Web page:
LITTLE ROCK — We're proud to announce a new video series called "Land & Life." The bi-weekly series will cover a few, quick stories from around the state. You can always find more videos at Youtube.com/arextension. This week: Chesapeake Bay Water Quality, Discovery Farms Growing and 2015 Soybean Science Challenge Winner.
[Narrator] This week on Arkansas Land & Life: The Chesapeake Bay Commission credits Arkansas research for moving water quality forward in the U.S. The Discovery Farms program is expanding to four additional sites in 2015. And an Alpina High School senior wins the Soybean Science Challenge Award. When it comes to phosphorus management research, Arkansas is out front.
[Ann Swanson] "One of the reasons we came to Arkansas is Arkansas and Andrew Sharpley and his folks really are leading the way in terms of phosphorus science."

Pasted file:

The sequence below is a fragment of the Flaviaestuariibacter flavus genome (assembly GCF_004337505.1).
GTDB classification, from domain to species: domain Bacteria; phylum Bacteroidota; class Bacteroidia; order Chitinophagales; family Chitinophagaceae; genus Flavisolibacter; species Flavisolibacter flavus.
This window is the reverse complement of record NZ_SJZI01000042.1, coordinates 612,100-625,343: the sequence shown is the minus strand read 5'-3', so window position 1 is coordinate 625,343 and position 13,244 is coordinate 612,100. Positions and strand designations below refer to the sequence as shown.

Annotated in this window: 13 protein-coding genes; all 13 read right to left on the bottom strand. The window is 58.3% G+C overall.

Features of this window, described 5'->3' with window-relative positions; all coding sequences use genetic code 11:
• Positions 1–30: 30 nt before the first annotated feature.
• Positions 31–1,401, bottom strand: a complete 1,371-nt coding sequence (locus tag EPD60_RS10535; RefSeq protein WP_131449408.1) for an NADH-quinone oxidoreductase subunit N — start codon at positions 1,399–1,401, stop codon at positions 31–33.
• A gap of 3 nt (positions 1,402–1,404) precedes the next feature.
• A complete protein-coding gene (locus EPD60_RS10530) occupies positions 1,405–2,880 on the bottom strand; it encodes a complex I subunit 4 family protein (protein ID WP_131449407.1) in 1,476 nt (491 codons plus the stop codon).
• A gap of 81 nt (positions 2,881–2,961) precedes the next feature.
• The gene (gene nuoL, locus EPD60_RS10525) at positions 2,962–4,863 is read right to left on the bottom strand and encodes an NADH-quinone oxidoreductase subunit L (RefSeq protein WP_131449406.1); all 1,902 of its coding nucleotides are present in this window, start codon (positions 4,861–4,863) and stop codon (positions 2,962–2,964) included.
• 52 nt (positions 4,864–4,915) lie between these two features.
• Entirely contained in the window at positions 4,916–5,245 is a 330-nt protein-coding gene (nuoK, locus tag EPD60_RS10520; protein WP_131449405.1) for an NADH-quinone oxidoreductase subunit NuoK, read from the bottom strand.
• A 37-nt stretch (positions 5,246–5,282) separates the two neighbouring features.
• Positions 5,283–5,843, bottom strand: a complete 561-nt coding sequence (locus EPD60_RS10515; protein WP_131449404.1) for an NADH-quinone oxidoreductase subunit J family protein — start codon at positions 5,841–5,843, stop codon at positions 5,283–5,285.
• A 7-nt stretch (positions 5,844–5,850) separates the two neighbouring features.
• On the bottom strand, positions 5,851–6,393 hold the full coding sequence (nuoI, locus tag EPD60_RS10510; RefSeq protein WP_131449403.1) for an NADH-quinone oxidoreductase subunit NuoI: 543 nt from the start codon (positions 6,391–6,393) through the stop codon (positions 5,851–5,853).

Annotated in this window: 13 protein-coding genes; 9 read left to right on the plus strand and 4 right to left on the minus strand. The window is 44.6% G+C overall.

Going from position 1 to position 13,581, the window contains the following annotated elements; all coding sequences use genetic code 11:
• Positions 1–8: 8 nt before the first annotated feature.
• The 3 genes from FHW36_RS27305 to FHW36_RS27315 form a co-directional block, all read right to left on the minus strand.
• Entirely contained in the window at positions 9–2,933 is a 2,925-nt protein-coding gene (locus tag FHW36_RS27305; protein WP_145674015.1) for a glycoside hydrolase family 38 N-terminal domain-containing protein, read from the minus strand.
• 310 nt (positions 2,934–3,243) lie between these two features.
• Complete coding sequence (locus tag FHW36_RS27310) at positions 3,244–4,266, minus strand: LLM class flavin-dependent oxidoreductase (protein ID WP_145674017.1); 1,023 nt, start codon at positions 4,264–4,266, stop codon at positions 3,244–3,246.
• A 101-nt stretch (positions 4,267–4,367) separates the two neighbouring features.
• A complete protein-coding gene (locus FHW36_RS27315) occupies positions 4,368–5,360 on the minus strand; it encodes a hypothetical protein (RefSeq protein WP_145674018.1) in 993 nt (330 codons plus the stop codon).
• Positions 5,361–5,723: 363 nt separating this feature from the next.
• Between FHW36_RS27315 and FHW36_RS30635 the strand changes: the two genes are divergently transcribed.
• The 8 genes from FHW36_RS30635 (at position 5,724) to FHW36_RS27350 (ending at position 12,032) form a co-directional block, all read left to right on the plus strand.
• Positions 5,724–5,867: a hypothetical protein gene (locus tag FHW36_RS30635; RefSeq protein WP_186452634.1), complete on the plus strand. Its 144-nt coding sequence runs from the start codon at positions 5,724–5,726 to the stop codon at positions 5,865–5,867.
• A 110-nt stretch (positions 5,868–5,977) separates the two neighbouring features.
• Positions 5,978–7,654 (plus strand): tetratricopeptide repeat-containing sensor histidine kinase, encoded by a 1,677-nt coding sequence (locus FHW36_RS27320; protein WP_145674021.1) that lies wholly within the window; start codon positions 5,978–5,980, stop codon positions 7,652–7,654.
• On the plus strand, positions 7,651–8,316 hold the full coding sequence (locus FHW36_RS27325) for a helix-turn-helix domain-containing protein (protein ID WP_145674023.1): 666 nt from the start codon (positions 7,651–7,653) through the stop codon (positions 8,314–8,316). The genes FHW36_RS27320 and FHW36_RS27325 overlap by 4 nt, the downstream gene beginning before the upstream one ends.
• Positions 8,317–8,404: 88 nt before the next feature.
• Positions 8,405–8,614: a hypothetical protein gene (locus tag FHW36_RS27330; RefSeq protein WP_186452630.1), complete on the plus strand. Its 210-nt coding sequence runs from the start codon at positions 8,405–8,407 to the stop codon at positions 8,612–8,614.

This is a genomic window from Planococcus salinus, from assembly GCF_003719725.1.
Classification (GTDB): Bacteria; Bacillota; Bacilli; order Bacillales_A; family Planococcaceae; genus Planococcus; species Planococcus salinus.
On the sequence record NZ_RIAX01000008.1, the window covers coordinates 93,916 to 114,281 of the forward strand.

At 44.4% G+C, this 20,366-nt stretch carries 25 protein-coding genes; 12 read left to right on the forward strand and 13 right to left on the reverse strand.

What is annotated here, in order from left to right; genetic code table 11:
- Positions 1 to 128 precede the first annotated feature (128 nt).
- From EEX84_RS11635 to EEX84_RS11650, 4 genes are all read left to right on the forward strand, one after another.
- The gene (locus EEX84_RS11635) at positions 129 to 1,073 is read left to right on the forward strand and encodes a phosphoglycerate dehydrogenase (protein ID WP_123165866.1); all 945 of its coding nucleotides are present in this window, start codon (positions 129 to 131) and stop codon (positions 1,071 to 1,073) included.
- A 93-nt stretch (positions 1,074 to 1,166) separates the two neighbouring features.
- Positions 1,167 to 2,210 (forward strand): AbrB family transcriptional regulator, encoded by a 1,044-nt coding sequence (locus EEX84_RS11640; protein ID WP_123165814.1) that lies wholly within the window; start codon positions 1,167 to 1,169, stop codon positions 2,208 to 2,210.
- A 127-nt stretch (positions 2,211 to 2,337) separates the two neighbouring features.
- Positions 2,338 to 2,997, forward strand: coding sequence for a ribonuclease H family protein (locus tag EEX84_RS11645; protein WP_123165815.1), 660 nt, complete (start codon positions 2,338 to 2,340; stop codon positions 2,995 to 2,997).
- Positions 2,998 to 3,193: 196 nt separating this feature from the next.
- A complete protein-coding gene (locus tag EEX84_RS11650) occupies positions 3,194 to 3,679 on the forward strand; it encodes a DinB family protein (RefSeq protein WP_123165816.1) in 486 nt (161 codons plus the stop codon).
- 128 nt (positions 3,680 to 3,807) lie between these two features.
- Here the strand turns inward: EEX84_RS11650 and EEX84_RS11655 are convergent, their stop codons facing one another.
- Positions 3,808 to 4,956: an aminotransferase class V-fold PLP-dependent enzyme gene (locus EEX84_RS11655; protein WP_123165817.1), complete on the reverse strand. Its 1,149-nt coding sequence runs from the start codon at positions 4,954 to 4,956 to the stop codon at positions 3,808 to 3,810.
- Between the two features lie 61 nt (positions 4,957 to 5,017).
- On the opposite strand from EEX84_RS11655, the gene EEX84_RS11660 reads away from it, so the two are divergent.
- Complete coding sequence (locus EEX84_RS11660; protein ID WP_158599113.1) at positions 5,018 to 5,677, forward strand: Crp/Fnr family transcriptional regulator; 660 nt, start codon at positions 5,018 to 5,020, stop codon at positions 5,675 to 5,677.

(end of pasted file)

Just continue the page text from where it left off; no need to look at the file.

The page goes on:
[Narrator] The commission negotiates environmental policy and law between the states on the bay shore and Congress. Swanson says clear and credible research is critical for effective environmental regulation. After hearing Sharpley speak on phosphorus management at a summit, Swanson said she and Rona Kobell, of the Chesapeake Bay Journal, wanted to see the research he and other Division of Agriculture scientists were doing in Arkansas. They toured two Arkansas Discovery Farms and learned how research efforts in Arkansas might be applied to the Chesapeake Bay region. Swanson said that Sharpley's summit presentation was a turning point in Maryland passing regulations for Phosphorus Management Tools, a system for reducing the impact of the nutrient on area streams.